Trade association LEVA-EU has called for an amendment to legislation that is said is ‘discriminating’ against e-bike manufacturers over China components.
The organisation said that e-bike assemblers must pay 48.5% anti-dumping duty on essential bike components from China, even though the components are not subject to that duty as stipulated in Regulation 512/2013. Furthermore, they have to navigate a ‘difficult’ application process to prove how they are using the components.
By contrast, it said that companies that assemble both conventional and e-bikes – using the same frames, forks, wheels, etc. – usually already have obtained an exemption from the duty on bicycle components by proving to the Commission that the value of Chinese components does not exceed 59% of the value of the conventional bike, or the value-added through assembly must be more than 25% of the manufacturing cost.
The recently published Regulation 2020/1296 means companies in the EU can now automatically use this exemption for the assembly of both conventional and electric bikes, yet companies that make only e-bikes have to go through a different procedure, the association said.
LEVA-EU has presented a proposal to the European Commission to amend the legislation, Regulation 2020/1296, which it said would end the ‘discrimination’ against e-bike manufacturers. The organisation explained that e-bike companies must obtain exemption from the 48.5% duties through end-use authorisation, which is handled by national customs with ‘very little success’.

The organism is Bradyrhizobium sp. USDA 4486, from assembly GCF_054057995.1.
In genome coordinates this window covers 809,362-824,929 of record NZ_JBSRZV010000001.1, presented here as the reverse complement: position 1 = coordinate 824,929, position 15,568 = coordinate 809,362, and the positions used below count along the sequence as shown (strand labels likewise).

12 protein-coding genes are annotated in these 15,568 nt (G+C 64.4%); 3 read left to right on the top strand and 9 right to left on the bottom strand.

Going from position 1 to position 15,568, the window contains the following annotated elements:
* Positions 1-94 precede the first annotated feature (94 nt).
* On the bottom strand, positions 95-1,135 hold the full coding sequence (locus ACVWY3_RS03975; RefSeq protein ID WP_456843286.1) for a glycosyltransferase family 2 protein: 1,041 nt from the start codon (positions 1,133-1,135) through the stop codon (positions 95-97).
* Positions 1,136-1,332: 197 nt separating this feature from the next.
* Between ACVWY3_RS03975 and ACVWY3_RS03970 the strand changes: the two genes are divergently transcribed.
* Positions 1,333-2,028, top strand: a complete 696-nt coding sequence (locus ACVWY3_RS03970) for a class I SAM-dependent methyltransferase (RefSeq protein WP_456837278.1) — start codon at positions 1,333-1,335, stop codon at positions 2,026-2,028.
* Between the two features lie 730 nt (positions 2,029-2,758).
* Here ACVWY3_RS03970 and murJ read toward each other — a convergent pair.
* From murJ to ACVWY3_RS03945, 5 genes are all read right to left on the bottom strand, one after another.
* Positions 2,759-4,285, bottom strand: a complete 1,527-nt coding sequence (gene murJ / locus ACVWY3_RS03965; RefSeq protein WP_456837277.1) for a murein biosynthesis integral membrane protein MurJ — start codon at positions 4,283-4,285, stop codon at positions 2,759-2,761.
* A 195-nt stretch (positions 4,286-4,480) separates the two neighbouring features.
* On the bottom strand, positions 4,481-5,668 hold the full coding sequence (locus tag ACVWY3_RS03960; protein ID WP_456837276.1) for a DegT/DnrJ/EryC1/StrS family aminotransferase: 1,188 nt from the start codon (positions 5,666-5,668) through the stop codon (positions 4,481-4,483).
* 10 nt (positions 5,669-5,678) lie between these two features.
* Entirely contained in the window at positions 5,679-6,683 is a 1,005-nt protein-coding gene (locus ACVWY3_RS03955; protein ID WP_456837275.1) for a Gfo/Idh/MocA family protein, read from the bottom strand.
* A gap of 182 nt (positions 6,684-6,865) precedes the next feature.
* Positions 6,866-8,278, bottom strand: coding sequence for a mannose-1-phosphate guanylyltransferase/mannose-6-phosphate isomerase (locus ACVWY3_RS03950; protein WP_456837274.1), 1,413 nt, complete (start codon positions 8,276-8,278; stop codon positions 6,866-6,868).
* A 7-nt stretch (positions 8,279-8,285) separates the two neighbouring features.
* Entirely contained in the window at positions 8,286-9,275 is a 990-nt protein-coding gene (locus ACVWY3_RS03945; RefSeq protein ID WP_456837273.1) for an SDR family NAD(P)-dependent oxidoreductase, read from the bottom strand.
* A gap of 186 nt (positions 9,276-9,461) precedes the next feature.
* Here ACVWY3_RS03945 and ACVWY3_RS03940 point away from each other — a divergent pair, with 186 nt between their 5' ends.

Annick Roetynck, director of LEVA-EU, said the organisation had heard ‘horror’ stories of businesses spending years trying to obtain authorisation and then falling foul of the complex rules. She said: “The question we have for the European Commission is why did they feel it was necessary to introduce this discrimination? There are numerous examples of companies trying to obtain this authorisation in vain. The administrative and financial burden resulting from this procedure is extremely heavy and complicated.
“We have had a meeting with the Commission and presented them with a proposal for amending Regulation 2020/1296. If they accept our proposal, it would, we hope, solve the issue for new companies and for companies who are in the process of applying for end-use authorisation.”
Roetynck said LEVA-EU is still waiting for the Commission’s response to the proposal. If refused, she said the association would start up a lobbying action with the European Parliament, Council (member states) and other Commission departments.
She said LEVA-EU had heard from a company that has been paying the 48.5% duty while applying to customs for end-use authorisation. “It took customs almost 700 days to investigate and decide the business doesn’t qualify for this and the request was rejected,” she said. “They had to reenter the request and, in the meantime, they were raided by another customs department and accused of trying to circumvent the duties. They now face criminal conviction, additional anti-dumping duties on top of the 45.5% paid and a penalty.”
The discrimination, she said, is doing harm to the Green Deal objectives the Commission has outlined. She said: “It is even more unacceptable because the Commission has committed to the Green Deal to cut greenhouse emissions by 2050. This won’t be achieved if it’s not possible to produce a sufficient number of LEVs. Demand for LEVs has grown beyond expectation because of COVID and we need to take advantage of that.”
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